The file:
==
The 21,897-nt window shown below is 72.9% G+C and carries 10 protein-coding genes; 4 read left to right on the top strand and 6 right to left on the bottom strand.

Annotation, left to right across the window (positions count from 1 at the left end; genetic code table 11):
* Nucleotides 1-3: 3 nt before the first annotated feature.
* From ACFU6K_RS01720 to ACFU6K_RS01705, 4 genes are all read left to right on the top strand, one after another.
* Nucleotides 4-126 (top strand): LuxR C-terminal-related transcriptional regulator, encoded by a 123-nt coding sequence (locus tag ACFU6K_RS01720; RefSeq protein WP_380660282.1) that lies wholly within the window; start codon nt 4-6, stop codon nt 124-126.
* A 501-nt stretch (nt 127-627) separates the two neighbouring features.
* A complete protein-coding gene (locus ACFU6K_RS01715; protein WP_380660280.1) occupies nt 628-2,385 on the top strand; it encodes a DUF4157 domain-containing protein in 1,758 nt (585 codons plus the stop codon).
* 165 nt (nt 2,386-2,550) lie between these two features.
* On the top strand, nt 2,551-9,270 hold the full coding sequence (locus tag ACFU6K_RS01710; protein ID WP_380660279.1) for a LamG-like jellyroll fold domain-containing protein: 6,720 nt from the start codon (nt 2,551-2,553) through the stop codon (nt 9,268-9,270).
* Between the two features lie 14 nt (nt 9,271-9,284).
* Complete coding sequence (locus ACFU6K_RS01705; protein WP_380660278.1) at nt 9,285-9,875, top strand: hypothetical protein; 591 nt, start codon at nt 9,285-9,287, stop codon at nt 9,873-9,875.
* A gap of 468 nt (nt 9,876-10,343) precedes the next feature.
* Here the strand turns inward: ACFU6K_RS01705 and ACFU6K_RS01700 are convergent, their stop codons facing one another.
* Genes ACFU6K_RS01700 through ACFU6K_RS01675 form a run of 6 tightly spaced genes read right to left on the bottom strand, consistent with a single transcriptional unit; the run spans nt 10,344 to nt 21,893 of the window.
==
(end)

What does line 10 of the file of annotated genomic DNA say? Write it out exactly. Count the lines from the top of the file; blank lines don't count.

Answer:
* Between the two features lie 14 nt (nt 9,271-9,284).